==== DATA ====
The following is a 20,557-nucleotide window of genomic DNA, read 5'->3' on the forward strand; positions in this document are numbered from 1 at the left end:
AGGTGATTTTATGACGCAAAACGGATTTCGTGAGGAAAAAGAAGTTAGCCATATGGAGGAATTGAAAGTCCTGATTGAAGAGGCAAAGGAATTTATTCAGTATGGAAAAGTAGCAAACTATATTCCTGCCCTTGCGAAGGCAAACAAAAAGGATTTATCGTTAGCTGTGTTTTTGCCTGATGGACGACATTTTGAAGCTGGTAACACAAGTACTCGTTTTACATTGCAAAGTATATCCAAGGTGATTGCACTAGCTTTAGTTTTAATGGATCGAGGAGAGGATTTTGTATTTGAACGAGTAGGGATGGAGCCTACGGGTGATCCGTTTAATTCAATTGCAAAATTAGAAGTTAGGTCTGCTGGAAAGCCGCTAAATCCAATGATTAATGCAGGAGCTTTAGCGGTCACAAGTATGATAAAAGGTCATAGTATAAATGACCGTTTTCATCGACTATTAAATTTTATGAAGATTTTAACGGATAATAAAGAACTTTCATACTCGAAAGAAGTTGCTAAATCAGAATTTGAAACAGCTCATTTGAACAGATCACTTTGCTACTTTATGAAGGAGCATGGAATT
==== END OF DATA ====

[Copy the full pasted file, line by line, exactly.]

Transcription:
The following is a 20,557-nucleotide window of genomic DNA, read 5'->3' on the forward strand; positions in this document are numbered from 1 at the left end:
AGGTGATTTTATGACGCAAAACGGATTTCGTGAGGAAAAAGAAGTTAGCCATATGGAGGAATTGAAAGTCCTGATTGAAGAGGCAAAGGAATTTATTCAGTATGGAAAAGTAGCAAACTATATTCCTGCCCTTGCGAAGGCAAACAAAAAGGATTTATCGTTAGCTGTGTTTTTGCCTGATGGACGACATTTTGAAGCTGGTAACACAAGTACTCGTTTTACATTGCAAAGTATATCCAAGGTGATTGCACTAGCTTTAGTTTTAATGGATCGAGGAGAGGATTTTGTATTTGAACGAGTAGGGATGGAGCCTACGGGTGATCCGTTTAATTCAATTGCAAAATTAGAAGTTAGGTCTGCTGGAAAGCCGCTAAATCCAATGATTAATGCAGGAGCTTTAGCGGTCACAAGTATGATAAAAGGTCATAGTATAAATGACCGTTTTCATCGACTATTAAATTTTATGAAGATTTTAACGGATAATAAAGAACTTTCATACTCGAAAGAAGTTGCTAAATCAGAATTTGAAACAGCTCATTTGAACAGATCACTTTGCTACTTTATGAAGGAGCATGGAATT